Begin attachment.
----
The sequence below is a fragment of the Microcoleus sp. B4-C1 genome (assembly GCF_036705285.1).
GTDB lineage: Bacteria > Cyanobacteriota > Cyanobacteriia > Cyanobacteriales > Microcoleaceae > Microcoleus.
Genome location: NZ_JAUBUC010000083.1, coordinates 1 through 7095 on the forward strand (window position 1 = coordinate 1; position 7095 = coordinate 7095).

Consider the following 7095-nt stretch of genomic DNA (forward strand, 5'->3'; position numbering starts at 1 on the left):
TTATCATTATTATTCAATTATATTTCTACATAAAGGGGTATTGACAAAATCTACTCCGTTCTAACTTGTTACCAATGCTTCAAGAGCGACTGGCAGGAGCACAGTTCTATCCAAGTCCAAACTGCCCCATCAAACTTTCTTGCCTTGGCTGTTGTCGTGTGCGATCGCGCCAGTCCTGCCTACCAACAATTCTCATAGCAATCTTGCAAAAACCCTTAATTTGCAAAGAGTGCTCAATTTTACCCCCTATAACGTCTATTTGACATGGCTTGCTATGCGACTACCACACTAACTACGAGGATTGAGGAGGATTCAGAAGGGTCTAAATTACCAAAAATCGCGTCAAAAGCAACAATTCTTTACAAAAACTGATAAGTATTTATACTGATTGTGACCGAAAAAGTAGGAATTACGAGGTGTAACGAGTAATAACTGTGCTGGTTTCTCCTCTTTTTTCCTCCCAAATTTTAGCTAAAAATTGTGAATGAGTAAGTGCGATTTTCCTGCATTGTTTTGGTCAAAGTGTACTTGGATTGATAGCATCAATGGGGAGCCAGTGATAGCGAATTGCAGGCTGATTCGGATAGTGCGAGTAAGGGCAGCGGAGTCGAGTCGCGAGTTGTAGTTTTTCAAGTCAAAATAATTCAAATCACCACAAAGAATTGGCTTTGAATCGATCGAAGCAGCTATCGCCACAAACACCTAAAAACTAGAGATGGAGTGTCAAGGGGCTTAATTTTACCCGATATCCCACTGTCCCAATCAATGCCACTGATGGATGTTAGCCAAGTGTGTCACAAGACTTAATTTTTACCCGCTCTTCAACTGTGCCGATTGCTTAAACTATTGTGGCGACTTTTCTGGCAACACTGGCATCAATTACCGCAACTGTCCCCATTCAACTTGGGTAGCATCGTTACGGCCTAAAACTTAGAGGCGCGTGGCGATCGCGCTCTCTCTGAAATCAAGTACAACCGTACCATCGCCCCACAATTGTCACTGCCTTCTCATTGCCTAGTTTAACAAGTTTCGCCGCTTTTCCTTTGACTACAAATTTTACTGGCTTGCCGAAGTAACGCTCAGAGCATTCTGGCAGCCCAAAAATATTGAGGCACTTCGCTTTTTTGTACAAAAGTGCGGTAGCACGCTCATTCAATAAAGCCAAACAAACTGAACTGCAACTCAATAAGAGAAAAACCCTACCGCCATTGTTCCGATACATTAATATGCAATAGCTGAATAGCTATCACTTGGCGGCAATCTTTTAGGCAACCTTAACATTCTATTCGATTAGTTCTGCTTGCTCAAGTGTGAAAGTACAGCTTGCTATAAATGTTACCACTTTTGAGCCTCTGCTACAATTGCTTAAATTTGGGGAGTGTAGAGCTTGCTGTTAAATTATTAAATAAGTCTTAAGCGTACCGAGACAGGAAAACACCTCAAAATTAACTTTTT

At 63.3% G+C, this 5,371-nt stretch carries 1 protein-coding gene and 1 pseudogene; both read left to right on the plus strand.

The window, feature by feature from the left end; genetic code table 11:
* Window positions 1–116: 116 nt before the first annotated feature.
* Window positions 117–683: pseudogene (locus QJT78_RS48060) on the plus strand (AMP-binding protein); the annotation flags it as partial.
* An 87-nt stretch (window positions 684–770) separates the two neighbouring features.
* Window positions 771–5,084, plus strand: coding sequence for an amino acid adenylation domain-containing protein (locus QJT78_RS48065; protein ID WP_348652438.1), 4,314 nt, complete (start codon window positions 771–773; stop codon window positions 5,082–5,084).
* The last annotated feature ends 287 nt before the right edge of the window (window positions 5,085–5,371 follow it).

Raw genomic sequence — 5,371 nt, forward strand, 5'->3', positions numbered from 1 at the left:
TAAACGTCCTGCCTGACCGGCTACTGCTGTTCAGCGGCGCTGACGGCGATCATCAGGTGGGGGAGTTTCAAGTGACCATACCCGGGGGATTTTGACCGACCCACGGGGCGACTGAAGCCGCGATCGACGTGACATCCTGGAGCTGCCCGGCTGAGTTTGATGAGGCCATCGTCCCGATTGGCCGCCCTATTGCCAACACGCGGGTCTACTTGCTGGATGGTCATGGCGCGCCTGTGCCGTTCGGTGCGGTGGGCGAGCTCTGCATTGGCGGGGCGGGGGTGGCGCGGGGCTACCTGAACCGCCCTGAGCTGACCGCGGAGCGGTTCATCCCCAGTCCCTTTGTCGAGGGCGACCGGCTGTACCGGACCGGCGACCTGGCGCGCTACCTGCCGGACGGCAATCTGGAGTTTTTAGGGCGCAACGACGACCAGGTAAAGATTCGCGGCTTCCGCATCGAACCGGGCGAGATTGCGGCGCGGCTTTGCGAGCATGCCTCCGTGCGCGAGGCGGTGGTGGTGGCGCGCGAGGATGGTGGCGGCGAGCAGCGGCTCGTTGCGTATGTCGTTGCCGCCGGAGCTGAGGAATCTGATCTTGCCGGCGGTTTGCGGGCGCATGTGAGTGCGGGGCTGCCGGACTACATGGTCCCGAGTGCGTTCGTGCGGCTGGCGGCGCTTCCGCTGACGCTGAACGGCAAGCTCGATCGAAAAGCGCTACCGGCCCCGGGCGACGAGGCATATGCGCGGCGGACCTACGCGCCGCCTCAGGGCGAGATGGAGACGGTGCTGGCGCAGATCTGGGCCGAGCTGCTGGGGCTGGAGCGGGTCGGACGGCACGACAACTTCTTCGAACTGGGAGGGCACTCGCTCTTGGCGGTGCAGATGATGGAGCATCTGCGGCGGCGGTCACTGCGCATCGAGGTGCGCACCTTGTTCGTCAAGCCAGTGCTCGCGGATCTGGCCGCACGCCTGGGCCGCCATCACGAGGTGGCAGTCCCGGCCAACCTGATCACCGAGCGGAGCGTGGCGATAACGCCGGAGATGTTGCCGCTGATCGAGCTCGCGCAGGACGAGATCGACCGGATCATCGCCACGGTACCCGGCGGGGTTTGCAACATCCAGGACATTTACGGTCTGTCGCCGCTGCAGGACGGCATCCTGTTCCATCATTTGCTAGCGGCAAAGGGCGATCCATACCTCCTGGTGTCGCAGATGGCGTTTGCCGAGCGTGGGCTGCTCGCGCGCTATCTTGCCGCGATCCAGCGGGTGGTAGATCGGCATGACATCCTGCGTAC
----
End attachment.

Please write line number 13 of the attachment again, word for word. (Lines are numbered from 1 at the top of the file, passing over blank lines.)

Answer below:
Raw genomic sequence — 5,371 nt, forward strand, 5'->3', positions numbered from 1 at the left: